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Interview published in ThisDay Style on Sunday, 07 May, 2017


He became a first amongst equals as the youngest bank MD ever at the time, if not even till date. He later morphed IBTC into a holding company; Stanbic IBTC and when he resigned as the Group Chairman on 31st March 2017, Stanbic IBTC had a market capitalization of N177.80 billion!

The dream of every young man is to live to an age when he can bow out successfully from any business he has built from scratch with the loudest ovation possible. To leave behind a legacy that will stand the test of time. To be remembered in history as one of the greatest minds that ever worked in that chosen field. To be respected and admired by the generation after him and be used as an inspirational guide for them to follow. Atedo Peterside is a living testimony of such dream. And even better, because he is blessed to have the luxury of time now and more importantly, the energy, he has left to pursue new challenges. This is a rare feat as most men with Atedo’s level of success rarely bow out when they still have several more years of added value to give in an empire they built from scratch but not Atedo Peterside. This selfless act, in itself, speaks volumes about the man behind the name. RUTH OSIME spent an afternoon with this legend of his time and his interview is definitely an inspirational read.



You said you did not retire as Chairman of Stanbic IBTC Holdings Plc but that you resigned. Why is this so important for you to clarify?

It is about what is legally and technically accurate. We should never deliberately mislead the public or knowingly misinform. I wrote a letter of resignation and it said I wanted to concentrate on new challenges different from a direct involvement in Stanbic IBTC. I have not reached the age for retirement from the Board of Standard Bank Group Limited and it’s subsidiaries. Indeed, I am still a Director of both Standard Bank Group Limited and The Standard Bank of South Africa Ltd. Those are newer challenges that commenced in August 2014 and they require me to keep abreast of developments in the economies of South Africa, Angola, Kenya, Ghana, Ivory Coast, Zimbabwe, Namibia, Tanzania, Uganda, Nigeria etc.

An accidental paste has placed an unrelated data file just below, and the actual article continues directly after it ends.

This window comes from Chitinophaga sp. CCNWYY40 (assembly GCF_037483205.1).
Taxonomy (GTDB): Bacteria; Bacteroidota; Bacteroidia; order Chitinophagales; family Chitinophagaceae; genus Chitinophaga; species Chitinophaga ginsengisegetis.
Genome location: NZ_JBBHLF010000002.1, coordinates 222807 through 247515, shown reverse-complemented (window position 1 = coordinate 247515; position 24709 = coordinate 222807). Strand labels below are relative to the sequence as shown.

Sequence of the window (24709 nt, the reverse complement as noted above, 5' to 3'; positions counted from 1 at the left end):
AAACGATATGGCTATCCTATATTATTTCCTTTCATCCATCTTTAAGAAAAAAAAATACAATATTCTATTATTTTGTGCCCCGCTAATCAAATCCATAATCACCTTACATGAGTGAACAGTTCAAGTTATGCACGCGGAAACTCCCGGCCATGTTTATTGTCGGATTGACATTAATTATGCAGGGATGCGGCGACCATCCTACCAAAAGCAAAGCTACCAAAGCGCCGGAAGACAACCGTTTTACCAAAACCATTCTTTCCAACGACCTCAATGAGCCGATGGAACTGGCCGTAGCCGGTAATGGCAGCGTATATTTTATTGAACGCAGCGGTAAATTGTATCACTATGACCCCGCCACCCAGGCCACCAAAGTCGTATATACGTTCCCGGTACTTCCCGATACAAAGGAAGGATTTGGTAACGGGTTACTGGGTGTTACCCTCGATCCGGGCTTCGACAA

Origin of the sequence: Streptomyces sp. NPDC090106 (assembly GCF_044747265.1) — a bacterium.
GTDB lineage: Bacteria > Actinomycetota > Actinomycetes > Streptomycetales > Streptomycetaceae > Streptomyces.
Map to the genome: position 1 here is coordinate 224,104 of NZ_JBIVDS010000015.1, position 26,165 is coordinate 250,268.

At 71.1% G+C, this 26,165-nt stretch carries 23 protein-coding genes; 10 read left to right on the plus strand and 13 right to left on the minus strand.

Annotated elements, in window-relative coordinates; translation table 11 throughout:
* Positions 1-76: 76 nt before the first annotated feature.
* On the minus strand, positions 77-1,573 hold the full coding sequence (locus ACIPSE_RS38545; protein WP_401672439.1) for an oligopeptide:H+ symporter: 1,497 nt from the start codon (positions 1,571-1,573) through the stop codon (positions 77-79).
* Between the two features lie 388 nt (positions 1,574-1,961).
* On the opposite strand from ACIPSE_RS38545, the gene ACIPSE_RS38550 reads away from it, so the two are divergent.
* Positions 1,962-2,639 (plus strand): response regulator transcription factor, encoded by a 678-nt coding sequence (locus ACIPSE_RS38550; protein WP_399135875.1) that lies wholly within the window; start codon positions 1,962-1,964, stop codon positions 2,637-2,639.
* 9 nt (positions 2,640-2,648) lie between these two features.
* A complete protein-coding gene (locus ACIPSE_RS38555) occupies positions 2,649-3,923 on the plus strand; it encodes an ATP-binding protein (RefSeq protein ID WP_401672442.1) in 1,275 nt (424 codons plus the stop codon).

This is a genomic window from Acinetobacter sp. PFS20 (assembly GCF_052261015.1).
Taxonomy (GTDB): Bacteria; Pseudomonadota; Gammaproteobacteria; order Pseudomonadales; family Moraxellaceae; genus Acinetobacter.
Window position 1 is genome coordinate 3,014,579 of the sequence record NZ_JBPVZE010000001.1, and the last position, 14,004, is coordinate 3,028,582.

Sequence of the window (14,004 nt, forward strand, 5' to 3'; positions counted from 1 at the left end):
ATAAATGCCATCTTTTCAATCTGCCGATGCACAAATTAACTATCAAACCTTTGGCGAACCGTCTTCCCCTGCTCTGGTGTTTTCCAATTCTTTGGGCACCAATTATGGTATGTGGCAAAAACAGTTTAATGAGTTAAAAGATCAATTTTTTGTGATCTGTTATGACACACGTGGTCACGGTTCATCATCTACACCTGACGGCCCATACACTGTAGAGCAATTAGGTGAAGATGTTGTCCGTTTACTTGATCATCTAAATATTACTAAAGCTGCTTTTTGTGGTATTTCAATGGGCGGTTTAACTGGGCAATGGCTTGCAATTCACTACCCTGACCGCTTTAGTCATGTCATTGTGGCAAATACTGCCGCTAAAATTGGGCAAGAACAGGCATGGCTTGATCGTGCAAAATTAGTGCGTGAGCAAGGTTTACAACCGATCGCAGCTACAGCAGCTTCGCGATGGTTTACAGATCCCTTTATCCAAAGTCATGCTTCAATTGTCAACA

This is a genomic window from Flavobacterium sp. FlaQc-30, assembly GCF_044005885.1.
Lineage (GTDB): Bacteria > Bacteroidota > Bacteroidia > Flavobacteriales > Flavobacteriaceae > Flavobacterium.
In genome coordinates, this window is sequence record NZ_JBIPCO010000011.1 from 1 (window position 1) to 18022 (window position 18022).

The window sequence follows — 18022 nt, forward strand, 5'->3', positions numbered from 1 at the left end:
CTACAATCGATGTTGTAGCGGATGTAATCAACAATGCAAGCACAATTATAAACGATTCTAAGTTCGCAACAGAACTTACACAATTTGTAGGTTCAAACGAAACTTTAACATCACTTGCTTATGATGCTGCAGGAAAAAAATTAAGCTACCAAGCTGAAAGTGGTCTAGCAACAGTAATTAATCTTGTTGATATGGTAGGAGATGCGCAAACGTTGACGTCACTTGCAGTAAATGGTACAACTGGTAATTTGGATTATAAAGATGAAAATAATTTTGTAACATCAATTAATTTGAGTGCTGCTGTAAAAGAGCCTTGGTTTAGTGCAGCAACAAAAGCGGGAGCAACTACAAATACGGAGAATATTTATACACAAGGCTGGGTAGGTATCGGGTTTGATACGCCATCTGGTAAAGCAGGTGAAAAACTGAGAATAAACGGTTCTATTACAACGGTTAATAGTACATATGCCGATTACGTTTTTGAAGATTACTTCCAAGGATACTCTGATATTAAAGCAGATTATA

The resignation therefore was about ending my “sojourn” in the Nigerian banking industry when I resigned as Chairman of Stanbic IBTC Holdings Plc on 31 March 2017 after 28 consecutive years as Founding CEO and/or Chairman.

What is the most popular question you have been asked about your resignation and why?

People wonder how I can just get up and go away after 18 years and 8 months as Founding CEO followed by 9 years and 5 months as Group Chairman. Youngsters come up to me and say they have a problem now sepa-rating me from IBTC. I went to Lagos Polo Club last week and the grooms were still calling me IBTC. Some of them never knew my name was Atedo Peterside. They always simply called me IBTC.

Leaving after 28 consecutive years at the top is very different from leaving after, say 10 years. With the latter you may have mixed feelings and later regret your early or premature departure. Those feelings don’t or cannot exist in me after more than a quarter of a century with IBTC.

You still have many more years of service in you. Why did you choose to resign now?

If you helped to develop younger people and they have come of age in the way and manner that you hoped and prayed for, should you not thank God and bow out and put them in charge? It was also easy for me to leave because many of Stanbic IBTC’s businesses have “matured”. Indeed, IBTC was Number One in Stockbroking and Mutual Funds and also Number One in Pension Funds Management even before I stepped down as CEO in October 2007. A decade later we still hold on to those positions. It is largely the subsequent foray into retail banking and trustee services that are yet to mature.